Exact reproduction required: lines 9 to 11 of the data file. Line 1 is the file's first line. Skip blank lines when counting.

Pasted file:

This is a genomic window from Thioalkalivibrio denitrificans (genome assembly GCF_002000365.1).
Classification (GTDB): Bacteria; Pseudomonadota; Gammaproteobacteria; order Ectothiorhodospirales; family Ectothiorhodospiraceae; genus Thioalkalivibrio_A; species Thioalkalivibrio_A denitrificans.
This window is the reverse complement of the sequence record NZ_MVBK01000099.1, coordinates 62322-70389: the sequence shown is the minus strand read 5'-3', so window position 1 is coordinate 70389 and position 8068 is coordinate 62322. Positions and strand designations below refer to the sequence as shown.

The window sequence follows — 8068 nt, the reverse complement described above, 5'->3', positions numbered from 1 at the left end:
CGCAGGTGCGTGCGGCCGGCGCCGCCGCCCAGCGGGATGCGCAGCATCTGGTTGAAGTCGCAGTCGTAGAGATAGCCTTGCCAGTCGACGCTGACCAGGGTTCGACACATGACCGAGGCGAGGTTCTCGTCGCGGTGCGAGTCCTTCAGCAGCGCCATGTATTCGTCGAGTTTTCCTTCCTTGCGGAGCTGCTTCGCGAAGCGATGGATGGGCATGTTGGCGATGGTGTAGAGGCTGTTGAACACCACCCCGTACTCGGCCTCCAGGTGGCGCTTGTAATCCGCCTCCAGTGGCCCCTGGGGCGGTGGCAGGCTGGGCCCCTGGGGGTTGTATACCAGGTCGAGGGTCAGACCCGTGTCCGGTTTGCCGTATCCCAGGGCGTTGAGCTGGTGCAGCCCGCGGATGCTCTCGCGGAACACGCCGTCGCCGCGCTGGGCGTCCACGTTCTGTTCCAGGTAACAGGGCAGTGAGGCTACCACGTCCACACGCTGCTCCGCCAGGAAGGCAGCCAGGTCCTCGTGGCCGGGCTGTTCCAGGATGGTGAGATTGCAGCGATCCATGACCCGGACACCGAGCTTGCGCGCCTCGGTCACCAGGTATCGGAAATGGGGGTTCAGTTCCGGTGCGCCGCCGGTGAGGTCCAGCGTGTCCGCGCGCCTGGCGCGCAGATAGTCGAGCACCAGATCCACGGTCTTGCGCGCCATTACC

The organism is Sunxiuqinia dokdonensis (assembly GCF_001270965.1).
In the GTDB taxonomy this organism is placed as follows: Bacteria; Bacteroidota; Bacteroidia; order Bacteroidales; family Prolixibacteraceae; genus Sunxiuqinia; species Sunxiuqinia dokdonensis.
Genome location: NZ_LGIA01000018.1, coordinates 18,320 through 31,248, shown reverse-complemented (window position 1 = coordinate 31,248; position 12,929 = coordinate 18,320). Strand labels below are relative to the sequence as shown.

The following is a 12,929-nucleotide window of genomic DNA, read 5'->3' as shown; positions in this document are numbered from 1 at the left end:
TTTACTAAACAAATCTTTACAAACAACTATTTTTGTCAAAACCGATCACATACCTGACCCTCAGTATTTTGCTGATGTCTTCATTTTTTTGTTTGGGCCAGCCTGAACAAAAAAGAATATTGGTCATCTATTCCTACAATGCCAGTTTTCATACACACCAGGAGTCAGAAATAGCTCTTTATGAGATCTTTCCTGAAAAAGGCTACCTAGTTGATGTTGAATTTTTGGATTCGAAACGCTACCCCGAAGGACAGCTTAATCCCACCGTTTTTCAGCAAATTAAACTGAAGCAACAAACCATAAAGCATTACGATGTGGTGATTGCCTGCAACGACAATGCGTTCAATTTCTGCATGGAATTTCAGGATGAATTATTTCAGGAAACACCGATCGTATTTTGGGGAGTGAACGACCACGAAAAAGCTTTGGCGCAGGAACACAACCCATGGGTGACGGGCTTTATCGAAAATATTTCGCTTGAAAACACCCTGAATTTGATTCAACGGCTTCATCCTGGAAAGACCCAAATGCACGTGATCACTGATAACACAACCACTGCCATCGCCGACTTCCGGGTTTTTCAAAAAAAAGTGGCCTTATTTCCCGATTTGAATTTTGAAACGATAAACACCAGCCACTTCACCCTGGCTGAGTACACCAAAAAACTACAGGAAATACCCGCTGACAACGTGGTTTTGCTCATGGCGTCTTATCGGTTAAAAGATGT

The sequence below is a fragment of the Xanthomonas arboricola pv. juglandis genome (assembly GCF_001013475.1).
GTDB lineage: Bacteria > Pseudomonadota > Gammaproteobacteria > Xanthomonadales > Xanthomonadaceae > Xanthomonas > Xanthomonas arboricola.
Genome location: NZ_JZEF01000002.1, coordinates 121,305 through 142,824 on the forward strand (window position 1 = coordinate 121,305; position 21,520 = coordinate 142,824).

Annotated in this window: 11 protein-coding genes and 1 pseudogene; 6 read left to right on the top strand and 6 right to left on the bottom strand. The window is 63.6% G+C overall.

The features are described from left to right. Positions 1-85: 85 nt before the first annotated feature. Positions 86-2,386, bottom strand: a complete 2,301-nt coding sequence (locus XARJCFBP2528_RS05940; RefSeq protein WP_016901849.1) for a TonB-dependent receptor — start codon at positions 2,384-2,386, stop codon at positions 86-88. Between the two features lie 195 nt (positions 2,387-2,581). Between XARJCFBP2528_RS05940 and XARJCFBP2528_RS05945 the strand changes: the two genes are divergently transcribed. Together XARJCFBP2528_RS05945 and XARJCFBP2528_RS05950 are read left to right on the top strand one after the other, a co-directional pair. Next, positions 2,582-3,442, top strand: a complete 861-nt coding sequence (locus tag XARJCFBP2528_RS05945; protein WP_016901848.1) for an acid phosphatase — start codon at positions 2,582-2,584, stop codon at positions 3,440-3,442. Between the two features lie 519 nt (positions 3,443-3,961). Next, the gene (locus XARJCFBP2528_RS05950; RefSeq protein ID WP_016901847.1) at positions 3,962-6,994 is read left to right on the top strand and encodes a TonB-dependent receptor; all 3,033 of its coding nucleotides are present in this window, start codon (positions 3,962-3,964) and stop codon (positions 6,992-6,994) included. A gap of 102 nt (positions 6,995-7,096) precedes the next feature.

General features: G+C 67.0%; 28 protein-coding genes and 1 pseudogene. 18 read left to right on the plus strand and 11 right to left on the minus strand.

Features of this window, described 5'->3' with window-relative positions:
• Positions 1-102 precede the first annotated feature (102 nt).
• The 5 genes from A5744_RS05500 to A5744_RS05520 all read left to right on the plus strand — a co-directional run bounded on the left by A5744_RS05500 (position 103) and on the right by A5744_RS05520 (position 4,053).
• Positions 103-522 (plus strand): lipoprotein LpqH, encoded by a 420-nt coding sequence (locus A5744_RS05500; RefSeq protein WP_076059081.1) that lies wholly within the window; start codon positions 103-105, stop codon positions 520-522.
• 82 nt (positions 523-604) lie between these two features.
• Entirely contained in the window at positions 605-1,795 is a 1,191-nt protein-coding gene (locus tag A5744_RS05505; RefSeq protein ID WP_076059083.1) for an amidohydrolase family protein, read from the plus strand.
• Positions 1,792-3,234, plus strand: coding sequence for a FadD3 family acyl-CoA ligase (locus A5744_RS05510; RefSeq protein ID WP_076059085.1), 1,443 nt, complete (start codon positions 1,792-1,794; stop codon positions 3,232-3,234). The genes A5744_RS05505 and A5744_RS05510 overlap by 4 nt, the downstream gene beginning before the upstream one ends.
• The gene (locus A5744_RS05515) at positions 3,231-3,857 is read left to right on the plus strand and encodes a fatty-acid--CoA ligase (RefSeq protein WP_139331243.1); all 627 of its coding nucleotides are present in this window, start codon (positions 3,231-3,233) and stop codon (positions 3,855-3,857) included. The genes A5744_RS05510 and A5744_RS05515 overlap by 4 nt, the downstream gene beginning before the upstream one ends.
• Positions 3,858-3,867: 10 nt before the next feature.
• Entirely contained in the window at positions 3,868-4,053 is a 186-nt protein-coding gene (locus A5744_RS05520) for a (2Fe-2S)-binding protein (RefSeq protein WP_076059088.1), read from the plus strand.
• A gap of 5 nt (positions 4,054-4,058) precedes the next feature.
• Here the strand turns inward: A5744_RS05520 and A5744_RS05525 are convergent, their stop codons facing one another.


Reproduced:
The following is a 12,929-nucleotide window of genomic DNA, read 5'->3' as shown; positions in this document are numbered from 1 at the left end:
TTTACTAAACAAATCTTTACAAACAACTATTTTTGTCAAAACCGATCACATACCTGACCCTCAGTATTTTGCTGATGTCTTCATTTTTTTGTTTGGGCCAGCCTGAACAAAAAAGAATATTGGTCATCTATTCCTACAATGCCAGTTTTCATACACACCAGGAGTCAGAAATAGCTCTTTATGAGATCTTTCCTGAAAAAGGCTACCTAGTTGATGTTGAATTTTTGGATTCGAAACGCTACCCCGAAGGACAGCTTAATCCCACCGTTTTTCAGCAAATTAAACTGAAGCAACAAACCATAAAGCATTACGATGTGGTGATTGCCTGCAACGACAATGCGTTCAATTTCTGCATGGAATTTCAGGATGAATTATTTCAGGAAACACCGATCGTATTTTGGGGAGTGAACGACCACGAAAAAGCTTTGGCGCAGGAACACAACCCATGGGTGACGGGCTTTATCGAAAATATTTCGCTTGAAAACACCCTGAATTTGATTCAACGGCTTCATCCTGGAAAGACCCAAATGCACGTGATCACTGATAACACAACCACTGCCATCGCCGACTTCCGGGTTTTTCAAAAAAAAGTGGCCTTATTTCCCGATTTGAATTTTGAAACGATAAACACCAGCCACTTCACCCTGGCTGAGTACACCAAAAAACTACAGGAAATACCCGCTGACAACGTGGTTTTGCTCATGGCGTCTTATCGGTTAAAAGATGT

The sequence below is a fragment of the Xanthomonas arboricola pv. juglandis genome (assembly GCF_001013475.1).